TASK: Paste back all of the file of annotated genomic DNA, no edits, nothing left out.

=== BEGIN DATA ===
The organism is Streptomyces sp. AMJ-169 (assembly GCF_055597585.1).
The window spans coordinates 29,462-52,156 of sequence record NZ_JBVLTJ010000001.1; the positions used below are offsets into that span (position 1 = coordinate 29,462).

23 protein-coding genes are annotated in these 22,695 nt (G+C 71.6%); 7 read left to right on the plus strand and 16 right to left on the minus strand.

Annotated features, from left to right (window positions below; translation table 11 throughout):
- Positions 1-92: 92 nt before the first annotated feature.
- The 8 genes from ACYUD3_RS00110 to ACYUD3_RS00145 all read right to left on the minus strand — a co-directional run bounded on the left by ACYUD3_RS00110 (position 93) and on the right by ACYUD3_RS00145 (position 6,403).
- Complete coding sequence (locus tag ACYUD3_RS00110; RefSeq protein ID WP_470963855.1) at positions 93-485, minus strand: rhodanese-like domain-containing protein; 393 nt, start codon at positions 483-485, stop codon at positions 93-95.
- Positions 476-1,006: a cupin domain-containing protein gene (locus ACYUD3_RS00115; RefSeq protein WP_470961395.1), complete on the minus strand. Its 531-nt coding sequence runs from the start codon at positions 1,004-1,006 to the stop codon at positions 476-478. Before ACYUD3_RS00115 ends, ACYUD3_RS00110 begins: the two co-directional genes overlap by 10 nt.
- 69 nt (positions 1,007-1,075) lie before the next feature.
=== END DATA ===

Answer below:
The organism is Streptomyces sp. AMJ-169 (assembly GCF_055597585.1).
The window spans coordinates 29,462-52,156 of sequence record NZ_JBVLTJ010000001.1; the positions used below are offsets into that span (position 1 = coordinate 29,462).

23 protein-coding genes are annotated in these 22,695 nt (G+C 71.6%); 7 read left to right on the plus strand and 16 right to left on the minus strand.

Annotated features, from left to right (window positions below; translation table 11 throughout):
- Positions 1-92: 92 nt before the first annotated feature.
- The 8 genes from ACYUD3_RS00110 to ACYUD3_RS00145 all read right to left on the minus strand — a co-directional run bounded on the left by ACYUD3_RS00110 (position 93) and on the right by ACYUD3_RS00145 (position 6,403).
- Complete coding sequence (locus tag ACYUD3_RS00110; RefSeq protein ID WP_470963855.1) at positions 93-485, minus strand: rhodanese-like domain-containing protein; 393 nt, start codon at positions 483-485, stop codon at positions 93-95.
- Positions 476-1,006: a cupin domain-containing protein gene (locus ACYUD3_RS00115; RefSeq protein WP_470961395.1), complete on the minus strand. Its 531-nt coding sequence runs from the start codon at positions 1,004-1,006 to the stop codon at positions 476-478. Before ACYUD3_RS00115 ends, ACYUD3_RS00110 begins: the two co-directional genes overlap by 10 nt.
- 69 nt (positions 1,007-1,075) lie before the next feature.